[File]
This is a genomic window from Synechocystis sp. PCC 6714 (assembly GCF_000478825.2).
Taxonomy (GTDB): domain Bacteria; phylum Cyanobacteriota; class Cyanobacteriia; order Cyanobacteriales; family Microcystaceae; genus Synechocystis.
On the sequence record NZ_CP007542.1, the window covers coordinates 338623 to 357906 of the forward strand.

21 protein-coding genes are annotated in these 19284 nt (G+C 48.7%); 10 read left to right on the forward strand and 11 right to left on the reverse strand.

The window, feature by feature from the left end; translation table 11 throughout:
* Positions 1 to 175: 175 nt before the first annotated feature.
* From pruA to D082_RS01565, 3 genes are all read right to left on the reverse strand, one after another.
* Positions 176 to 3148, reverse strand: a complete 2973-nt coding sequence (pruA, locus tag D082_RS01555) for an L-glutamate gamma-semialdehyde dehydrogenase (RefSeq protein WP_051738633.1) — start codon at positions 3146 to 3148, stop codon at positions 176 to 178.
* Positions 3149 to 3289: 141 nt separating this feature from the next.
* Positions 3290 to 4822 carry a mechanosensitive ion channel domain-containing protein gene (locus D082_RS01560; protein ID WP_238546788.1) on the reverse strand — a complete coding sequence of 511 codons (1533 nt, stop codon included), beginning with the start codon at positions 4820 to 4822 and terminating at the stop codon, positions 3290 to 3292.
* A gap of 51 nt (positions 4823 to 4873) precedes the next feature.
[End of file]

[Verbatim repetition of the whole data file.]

This is a genomic window from Synechocystis sp. PCC 6714 (assembly GCF_000478825.2).
Taxonomy (GTDB): domain Bacteria; phylum Cyanobacteriota; class Cyanobacteriia; order Cyanobacteriales; family Microcystaceae; genus Synechocystis.
On the sequence record NZ_CP007542.1, the window covers coordinates 338623 to 357906 of the forward strand.

21 protein-coding genes are annotated in these 19284 nt (G+C 48.7%); 10 read left to right on the forward strand and 11 right to left on the reverse strand.

The window, feature by feature from the left end; translation table 11 throughout:
* Positions 1 to 175: 175 nt before the first annotated feature.
* From pruA to D082_RS01565, 3 genes are all read right to left on the reverse strand, one after another.
* Positions 176 to 3148, reverse strand: a complete 2973-nt coding sequence (pruA, locus tag D082_RS01555) for an L-glutamate gamma-semialdehyde dehydrogenase (RefSeq protein WP_051738633.1) — start codon at positions 3146 to 3148, stop codon at positions 176 to 178.
* Positions 3149 to 3289: 141 nt separating this feature from the next.
* Positions 3290 to 4822 carry a mechanosensitive ion channel domain-containing protein gene (locus D082_RS01560; protein ID WP_238546788.1) on the reverse strand — a complete coding sequence of 511 codons (1533 nt, stop codon included), beginning with the start codon at positions 4820 to 4822 and terminating at the stop codon, positions 3290 to 3292.
* A gap of 51 nt (positions 4823 to 4873) precedes the next feature.